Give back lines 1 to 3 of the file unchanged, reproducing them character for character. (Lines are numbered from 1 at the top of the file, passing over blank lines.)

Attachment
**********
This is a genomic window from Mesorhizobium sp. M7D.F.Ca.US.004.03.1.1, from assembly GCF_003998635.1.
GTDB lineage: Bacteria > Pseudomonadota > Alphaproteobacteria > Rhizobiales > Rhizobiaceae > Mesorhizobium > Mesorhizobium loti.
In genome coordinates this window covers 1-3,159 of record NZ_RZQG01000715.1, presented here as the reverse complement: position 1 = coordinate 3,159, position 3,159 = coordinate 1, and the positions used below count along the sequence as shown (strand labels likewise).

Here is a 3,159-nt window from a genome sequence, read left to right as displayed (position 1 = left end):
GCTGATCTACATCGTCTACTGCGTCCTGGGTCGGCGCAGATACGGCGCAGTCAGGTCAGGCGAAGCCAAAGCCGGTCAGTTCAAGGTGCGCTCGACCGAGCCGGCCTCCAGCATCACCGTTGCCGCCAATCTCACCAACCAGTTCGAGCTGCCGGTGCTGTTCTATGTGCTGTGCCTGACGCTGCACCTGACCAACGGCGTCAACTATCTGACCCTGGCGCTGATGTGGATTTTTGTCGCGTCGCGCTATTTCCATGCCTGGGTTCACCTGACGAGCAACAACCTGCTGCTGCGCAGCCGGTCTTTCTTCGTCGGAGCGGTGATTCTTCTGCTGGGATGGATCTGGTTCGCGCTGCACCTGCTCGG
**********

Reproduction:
This is a genomic window from Mesorhizobium sp. M7D.F.Ca.US.004.03.1.1, from assembly GCF_003998635.1.
GTDB lineage: Bacteria > Pseudomonadota > Alphaproteobacteria > Rhizobiales > Rhizobiaceae > Mesorhizobium > Mesorhizobium loti.
In genome coordinates this window covers 1-3,159 of record NZ_RZQG01000715.1, presented here as the reverse complement: position 1 = coordinate 3,159, position 3,159 = coordinate 1, and the positions used below count along the sequence as shown (strand labels likewise).